Stage IIIB: About 10% to 15% of patients with non-small cell lung cancer have stage IIIB disease at the time of diagnosis (16). This stage is the domain of radiochemotherapy. Patients whose disease is staged as IIIB on the ground of malignant pericardial or pleural effusion (which for the next classification in the future have been proposed to belong to stage IV) can only be treated palliatively, like patients in stage IV. For patients whose disease is staged as IIIB because of satellite disease in the same lobe and who do not have N2 status, operative treatment should be considered (C).

In all other cases, in which the IIIB staging is principally on the basis of N3 status (no pericardial or pleural effusion), a platinum-based radiochemotherapy regimen is the method of choice (A), and in patients in good general condition simultaneous therapy should be preferred to sequential therapy. In the case of patients in poor general condition or who have experienced more than 10% weight loss, the decision must be taken whether to carry out radiochemotherapy sequentially (C). In all other cases, if tumor symptoms are present, palliative radiotherapy can be carried out.

Stage IV: In 40% to 50% of patients, those in whom non-small cell lung cancer is diagnosed when it has reached stage IV, only palliative treatment can be offered (17). The success of chemotherapy depends on appropriate selection of the patients. General condition as assessed using the Karnofsky index/ECOG performance status, age, and co-morbidities are decisive factors.

A milestone in the palliative therapy of non-small cell lung cancer occurred when the effectiveness of platinum-based chemotherapy was demonstrated in comparison to supportive therapy (median survival 6.5 vs. 3.6 months) (18). The combination of platinum with a modern combination partner (a taxane, gemcitabine, vinorelbine) leads to survival times of around 10 months. The chemotherapy not only lengthens life, but in most patients also improves symptoms. For patients in good general condition, combination therapy with two substances (usually platinum-based) is recommended (A). At the age of 70 to 80 years, monotherapy is preferred (A) (unless there are no relevant co-morbidities [B]). After the age of 80, treatment decisions are taken on an individual basis (C).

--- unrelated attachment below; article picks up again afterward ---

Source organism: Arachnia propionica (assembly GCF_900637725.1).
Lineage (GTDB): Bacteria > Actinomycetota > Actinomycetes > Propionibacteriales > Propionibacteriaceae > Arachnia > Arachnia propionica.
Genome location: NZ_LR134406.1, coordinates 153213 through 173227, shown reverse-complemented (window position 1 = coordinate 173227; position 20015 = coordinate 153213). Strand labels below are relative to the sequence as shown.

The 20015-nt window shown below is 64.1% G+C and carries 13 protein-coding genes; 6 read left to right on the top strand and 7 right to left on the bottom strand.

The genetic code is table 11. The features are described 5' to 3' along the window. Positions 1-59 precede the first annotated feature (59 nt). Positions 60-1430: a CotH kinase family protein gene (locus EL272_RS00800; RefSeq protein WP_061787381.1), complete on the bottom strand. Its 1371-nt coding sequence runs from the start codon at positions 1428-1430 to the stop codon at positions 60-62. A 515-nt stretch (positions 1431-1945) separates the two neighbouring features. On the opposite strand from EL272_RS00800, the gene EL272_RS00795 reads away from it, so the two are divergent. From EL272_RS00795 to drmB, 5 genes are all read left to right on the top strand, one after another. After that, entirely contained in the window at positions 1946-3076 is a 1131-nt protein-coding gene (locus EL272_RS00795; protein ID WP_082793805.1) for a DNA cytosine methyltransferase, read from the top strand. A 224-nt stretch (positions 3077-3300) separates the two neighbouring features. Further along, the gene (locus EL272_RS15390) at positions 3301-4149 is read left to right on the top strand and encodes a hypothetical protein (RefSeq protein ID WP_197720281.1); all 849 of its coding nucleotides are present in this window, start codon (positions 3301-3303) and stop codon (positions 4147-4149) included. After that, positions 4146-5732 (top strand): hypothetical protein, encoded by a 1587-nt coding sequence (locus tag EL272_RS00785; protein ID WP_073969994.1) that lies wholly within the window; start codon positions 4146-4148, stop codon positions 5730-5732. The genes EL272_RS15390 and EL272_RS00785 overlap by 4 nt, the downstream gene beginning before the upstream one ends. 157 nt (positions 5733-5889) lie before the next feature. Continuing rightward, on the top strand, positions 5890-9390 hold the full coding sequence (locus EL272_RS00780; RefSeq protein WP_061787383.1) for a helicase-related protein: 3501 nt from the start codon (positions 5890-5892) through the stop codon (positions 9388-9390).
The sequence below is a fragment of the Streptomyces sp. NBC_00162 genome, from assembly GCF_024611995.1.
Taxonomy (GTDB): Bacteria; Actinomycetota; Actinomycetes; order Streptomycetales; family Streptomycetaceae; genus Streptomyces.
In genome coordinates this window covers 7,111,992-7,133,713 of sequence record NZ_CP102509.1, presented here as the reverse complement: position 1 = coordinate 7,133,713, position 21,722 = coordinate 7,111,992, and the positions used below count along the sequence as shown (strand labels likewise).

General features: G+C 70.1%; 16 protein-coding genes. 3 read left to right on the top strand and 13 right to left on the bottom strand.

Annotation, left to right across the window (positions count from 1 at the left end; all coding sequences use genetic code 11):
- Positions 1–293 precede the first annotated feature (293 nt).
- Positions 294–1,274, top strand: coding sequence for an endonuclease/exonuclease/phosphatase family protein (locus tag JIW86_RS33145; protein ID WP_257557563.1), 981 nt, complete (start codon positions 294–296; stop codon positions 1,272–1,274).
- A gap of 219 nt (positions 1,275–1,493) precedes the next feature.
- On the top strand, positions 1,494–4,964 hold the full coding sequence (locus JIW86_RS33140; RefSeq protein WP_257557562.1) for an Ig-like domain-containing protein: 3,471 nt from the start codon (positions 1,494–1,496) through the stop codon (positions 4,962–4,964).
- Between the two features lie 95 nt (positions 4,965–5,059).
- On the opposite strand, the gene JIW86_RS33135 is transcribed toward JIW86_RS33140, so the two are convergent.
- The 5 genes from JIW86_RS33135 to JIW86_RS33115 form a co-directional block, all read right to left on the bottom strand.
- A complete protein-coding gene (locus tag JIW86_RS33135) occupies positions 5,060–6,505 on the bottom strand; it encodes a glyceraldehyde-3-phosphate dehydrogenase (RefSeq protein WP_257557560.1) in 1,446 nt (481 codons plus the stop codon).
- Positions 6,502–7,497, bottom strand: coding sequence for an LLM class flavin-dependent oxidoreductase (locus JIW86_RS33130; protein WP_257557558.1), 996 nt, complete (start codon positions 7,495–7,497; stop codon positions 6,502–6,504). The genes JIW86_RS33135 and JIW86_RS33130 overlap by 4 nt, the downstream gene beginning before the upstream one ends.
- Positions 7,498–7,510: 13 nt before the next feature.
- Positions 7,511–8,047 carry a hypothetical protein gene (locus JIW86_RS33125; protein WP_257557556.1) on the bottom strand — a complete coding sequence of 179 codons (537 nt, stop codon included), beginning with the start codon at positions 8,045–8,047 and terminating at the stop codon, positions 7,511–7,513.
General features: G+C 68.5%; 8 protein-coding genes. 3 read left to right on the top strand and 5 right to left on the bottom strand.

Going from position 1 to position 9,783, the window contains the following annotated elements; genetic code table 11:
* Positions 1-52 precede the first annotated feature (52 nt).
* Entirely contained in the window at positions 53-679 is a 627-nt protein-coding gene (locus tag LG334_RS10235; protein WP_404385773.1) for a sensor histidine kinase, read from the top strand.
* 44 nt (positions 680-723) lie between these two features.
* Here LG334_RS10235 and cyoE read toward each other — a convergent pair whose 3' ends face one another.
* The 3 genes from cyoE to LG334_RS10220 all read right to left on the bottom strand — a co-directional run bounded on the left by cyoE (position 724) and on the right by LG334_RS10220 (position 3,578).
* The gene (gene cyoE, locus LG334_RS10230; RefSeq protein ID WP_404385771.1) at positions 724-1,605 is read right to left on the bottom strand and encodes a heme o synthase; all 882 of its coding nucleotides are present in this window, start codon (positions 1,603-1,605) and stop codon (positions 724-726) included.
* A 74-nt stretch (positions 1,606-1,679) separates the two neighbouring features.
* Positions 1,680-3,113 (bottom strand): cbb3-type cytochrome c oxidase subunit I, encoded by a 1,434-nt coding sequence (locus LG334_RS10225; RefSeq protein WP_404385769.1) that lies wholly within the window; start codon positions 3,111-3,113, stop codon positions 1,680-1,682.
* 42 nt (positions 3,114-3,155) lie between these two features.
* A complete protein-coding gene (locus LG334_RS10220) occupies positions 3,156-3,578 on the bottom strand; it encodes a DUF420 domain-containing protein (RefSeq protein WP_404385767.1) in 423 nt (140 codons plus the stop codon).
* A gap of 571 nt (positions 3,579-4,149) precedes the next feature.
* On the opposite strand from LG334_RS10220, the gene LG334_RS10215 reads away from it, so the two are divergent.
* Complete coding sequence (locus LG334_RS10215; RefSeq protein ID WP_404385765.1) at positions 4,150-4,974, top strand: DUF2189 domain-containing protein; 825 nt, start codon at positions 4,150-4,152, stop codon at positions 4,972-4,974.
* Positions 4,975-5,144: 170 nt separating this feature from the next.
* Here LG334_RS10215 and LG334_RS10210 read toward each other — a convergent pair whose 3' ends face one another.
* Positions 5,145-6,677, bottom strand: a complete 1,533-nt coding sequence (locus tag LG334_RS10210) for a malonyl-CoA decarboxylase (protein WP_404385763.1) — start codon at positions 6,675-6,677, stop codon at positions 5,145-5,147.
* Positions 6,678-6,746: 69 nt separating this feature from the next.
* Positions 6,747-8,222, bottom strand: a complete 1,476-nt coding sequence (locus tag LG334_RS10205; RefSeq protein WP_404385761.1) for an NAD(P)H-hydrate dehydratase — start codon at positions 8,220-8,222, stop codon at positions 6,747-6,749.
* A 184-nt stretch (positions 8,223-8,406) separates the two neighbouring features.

Recent times have seen increasing individualization of the treatment of non-small cell lung cancer. In bevacizumab (a monoclonal antibody against vascular endothelial growth factor, VEGF), for the first time a licensed targeted therapy is available for first-line treatment of non-squamous non-small cell lung cancer in combination with chemotherapy. The chemotherapeutic pemetrexed is licensed for first-line treatment of non-squamous non-small cell lung cancer. Both these substances have increased overall survival in patients with stage IIIB/IV non-squamous non-small cell lung cancer to over 12 months (19, 20).

Other factors such as the expression of endothelial growth factor (EGF) receptors or other structures associated with carcinogenesis, and the expression of chemotherapy-resistant factors such as ERCC-1, can also play a role in guiding treatment.

In second and later lines of treatment, the chemotherapeutic docetaxel (e2) and the tyrosine kinase inhibitor erlotinib (e3) are licensed for all non-small cell lung cancers. Pemetrexed is also licensed for second-line therapy for non-squamous cell lung cancer (e4), and the receptor tyrosine kinase inhibitor gefitinib (e5) is licensed for all lines of treatment of non-small cell lung cancer with activating mutations in the EGF receptor. Maintenance or consolidative therapy (e6) is at present not recommended in advanced lung cancer. Recently studies have been published showing that patients in good general condition (ECOG 0 or 1) after four to six cycles of a platinum-based combination treatment have a survival advantage from receiving maintenance/consolidative therapy (with chemotherapy or targeted therapy). Pemetrexed is licensed for non-squamous cell cancers for maintanance therapy (e7). A final evaluation and recommendation on this subject is awaited.

Treatment of small cell lung cancer
Stages I–III: In these stages a combination of platinum-based chemotherapy and radiotherapy is indicated (A). If the patient’s general condition allows and the patient has limited disease, radiochemotherapy should be carried out simultaneously and the irradiation should be accelerated and hyperfractionated (7).

Patients with a malignant pericardial or pleural effusion are treated as for stage IV disease. In stage I (T1N0, T2N0, stages IA and IB), operative treatment followed by adjuvant chemotherapy may be considered (C).

Stage IV: In most patients (60% to 70%) the disease is at this stage when it is diagnosed (7). Palliative chemotherapy takes the form of four to six cycles of platinum-based chemotherapy (B). Etoposide and irinotecan are recommended combination partners, -although irinotecan is not licensed for this indication.

If complete extrathoracic remission is achieved, consolidative or remission-promoting thoracic radiotherapy may be considered (C).

Recurrent or refractory disease: Disease that recurs earlier than 3 months after completion of initial treatment is regarded as refractory. Irrespective of the time of recurrence, a further course of chemotherapy should be offered if the patient’s general condition allows (B) (7). If there is a good response to the first treatment protocol with a relatively long disease-free interval, the first protocol may be repeated. Topotecan is licensed for second-line use, or else an anthracycline-based protocol may be employed (e8, e9).